What comes first...music or lyrics?

One question I get a lot is, "when you're writing a song, what comes first the music or the words"? Typically, the music comes first for me. I'll be working in the lab (I'm a scientist by day) and around 10am, almost like clockwork, I start getting musical ideas that just pop into my my head! They call this period of musical lucidity as "being in the zone". I'm sure that's how the creative brain works...every artist, writer, etc. has a time of day where their brain is flowing without effort. It also occurs when I go out for long runs...whether it's the endorphins from the running or the rhythm of my running shoes hitting the pavement, I start to get all kinds of ideas for melodies, beats, and bass lines.  Unfortunately for me, the lyrics don't come as easily. A lot of times I struggle to find topics to write about. I know, I know...there is so much going on in the world today (and has been for ever) that it is hard to believe that one can't find something to write about. But the problem is that when the music comes first it usually has a mood or feeling of its own and can't be paired with just any lyric and so you spend time thinking about what is the right topic for that melody or that bass line. So you end up spending a lot of time thinking about how the music makes you feel...this is called writing from inspiration and most professional songwriters will say that this is the least effective/productive way to write a song because you're dependent on when inspiration will hit (although it can result in more moving songs). The other problem when you have the music first is that you need to find words and phrases that will naturally fit with the flow and rhythm of the music. It may take a while and a lot of effort, but eventually I'll find the right words to fit the music and the right story to fit the mood.

I've also tried, to make the effort to write the lyrics first and this is equally as difficult, especially when you don't have something to say that is coming deep from within your soul, a story that you are dying to tell or words that show your empathy to common human emotions and situations. But like any story, it always starts with an idea that can make itself evident to us at the most unknown and unexpected times (and that's why songwriters have little notebooks scattered all over the place). And then after a while you'll have a collection of ideas, words, phrases, story lines that you can try to pair up with the musical ideas that you've hopefully been capturing over time (thank goodness for voice recorders on iPhones). This is a method of writing lyrics that I personally need to develop more as a craft.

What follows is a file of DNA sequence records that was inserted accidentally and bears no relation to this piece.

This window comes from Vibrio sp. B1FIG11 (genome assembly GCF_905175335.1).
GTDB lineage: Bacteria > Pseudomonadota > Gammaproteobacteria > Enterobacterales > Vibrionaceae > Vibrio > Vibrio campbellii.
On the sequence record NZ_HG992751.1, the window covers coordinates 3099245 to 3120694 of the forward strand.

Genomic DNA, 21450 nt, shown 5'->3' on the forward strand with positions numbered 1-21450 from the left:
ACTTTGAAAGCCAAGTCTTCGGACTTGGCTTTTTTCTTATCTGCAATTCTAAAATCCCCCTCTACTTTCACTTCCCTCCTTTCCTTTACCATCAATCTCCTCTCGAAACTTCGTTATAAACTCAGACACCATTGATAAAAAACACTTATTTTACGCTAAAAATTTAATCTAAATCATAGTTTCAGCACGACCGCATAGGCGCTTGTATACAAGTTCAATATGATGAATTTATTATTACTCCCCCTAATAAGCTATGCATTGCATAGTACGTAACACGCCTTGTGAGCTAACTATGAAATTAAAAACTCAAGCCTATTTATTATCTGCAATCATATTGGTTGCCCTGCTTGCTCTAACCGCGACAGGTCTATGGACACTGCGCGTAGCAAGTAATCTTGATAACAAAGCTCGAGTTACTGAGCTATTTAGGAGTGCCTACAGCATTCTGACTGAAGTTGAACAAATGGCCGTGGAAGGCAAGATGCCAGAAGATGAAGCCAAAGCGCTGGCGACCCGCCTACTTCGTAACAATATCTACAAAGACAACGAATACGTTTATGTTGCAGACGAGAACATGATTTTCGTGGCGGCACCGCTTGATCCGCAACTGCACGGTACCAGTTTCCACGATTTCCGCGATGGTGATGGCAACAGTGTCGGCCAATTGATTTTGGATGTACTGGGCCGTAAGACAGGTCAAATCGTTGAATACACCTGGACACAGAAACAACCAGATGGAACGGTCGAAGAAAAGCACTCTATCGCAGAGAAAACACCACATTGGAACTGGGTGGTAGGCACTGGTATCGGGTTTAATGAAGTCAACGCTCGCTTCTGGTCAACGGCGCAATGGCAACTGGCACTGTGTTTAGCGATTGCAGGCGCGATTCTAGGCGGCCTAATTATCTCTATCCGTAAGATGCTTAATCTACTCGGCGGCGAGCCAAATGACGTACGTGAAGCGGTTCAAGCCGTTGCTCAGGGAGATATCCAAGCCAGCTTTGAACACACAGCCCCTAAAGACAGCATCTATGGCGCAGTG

The best scenario however is what I call the perfect storm which is when words in a phrase will take on a life of their own (at least in my mind) and "come along " with the music! When this happens, it's almost as if the words and music feed off of each other and themselves, to where you are getting all kinds of lyrical ideas fitting perfectly into musical patterns. This can happen quite often, but you just have to teach yourself to recognize and capture that moment and put it into words...and when that moment is something lively, exciting, moving or related to any emotion that is slightly above the level of what you're used to, that's when the magic happens, that's when the words and music appear together perfectly suited for each other. I really think this is a method that can be practiced and sharpened to the point where one can see a situation, describe it to themselves with lyrical overtones and then start crafting a song out of it. It's almost like a snowball effect...one musical/lyrical phrase will lead to another set of ideas and phrases and so on.

One thing I'm learning on this journey is that regardless of how I write, I need to always be writing, even when feeling uninspired. All writers (musical or not) have heard or read this at some point when learning writing techniques. The more you write, the easier it becomes...you create your own inspiration by starting the process (no matter how painful writer's block can be!). Combine that with going out there into the real world and experiencing life with good friends, family or even strangers, and you've got yourself a winning formula.